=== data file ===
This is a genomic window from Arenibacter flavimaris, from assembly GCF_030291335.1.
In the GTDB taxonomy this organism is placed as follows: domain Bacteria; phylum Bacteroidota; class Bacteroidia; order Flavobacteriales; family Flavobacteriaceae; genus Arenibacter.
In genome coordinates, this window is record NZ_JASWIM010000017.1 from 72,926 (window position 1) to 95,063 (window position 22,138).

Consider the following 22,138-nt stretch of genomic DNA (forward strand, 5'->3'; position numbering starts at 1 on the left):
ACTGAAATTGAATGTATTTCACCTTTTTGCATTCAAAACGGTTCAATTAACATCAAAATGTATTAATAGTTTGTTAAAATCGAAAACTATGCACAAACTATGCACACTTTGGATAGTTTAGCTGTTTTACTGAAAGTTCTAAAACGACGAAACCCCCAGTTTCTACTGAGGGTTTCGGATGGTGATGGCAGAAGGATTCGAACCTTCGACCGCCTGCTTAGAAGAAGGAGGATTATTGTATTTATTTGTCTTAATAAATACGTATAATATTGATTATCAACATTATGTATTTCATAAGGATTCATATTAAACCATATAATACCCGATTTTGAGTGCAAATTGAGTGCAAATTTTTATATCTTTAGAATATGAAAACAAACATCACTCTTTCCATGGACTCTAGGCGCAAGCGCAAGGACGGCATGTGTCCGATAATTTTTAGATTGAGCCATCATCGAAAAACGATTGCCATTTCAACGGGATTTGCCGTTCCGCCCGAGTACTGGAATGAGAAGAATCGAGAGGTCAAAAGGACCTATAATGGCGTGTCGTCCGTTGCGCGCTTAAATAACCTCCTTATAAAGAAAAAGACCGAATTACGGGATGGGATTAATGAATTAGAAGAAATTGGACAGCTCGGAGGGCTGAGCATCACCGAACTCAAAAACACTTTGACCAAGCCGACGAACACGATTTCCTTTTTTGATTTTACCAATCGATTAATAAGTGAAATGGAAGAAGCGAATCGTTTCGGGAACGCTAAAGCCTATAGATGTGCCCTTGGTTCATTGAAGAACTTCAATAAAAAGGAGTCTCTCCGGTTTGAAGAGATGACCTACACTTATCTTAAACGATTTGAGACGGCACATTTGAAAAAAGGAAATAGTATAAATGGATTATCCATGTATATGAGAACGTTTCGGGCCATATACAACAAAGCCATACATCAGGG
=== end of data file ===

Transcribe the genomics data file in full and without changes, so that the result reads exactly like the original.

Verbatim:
This is a genomic window from Arenibacter flavimaris, from assembly GCF_030291335.1.
In the GTDB taxonomy this organism is placed as follows: domain Bacteria; phylum Bacteroidota; class Bacteroidia; order Flavobacteriales; family Flavobacteriaceae; genus Arenibacter.
In genome coordinates, this window is record NZ_JASWIM010000017.1 from 72,926 (window position 1) to 95,063 (window position 22,138).

Consider the following 22,138-nt stretch of genomic DNA (forward strand, 5'->3'; position numbering starts at 1 on the left):
ACTGAAATTGAATGTATTTCACCTTTTTGCATTCAAAACGGTTCAATTAACATCAAAATGTATTAATAGTTTGTTAAAATCGAAAACTATGCACAAACTATGCACACTTTGGATAGTTTAGCTGTTTTACTGAAAGTTCTAAAACGACGAAACCCCCAGTTTCTACTGAGGGTTTCGGATGGTGATGGCAGAAGGATTCGAACCTTCGACCGCCTGCTTAGAAGAAGGAGGATTATTGTATTTATTTGTCTTAATAAATACGTATAATATTGATTATCAACATTATGTATTTCATAAGGATTCATATTAAACCATATAATACCCGATTTTGAGTGCAAATTGAGTGCAAATTTTTATATCTTTAGAATATGAAAACAAACATCACTCTTTCCATGGACTCTAGGCGCAAGCGCAAGGACGGCATGTGTCCGATAATTTTTAGATTGAGCCATCATCGAAAAACGATTGCCATTTCAACGGGATTTGCCGTTCCGCCCGAGTACTGGAATGAGAAGAATCGAGAGGTCAAAAGGACCTATAATGGCGTGTCGTCCGTTGCGCGCTTAAATAACCTCCTTATAAAGAAAAAGACCGAATTACGGGATGGGATTAATGAATTAGAAGAAATTGGACAGCTCGGAGGGCTGAGCATCACCGAACTCAAAAACACTTTGACCAAGCCGACGAACACGATTTCCTTTTTTGATTTTACCAATCGATTAATAAGTGAAATGGAAGAAGCGAATCGTTTCGGGAACGCTAAAGCCTATAGATGTGCCCTTGGTTCATTGAAGAACTTCAATAAAAAGGAGTCTCTCCGGTTTGAAGAGATGACCTACACTTATCTTAAACGATTTGAGACGGCACATTTGAAAAAAGGAAATAGTATAAATGGATTATCCATGTATATGAGAACGTTTCGGGCCATATACAACAAAGCCATACATCAGGG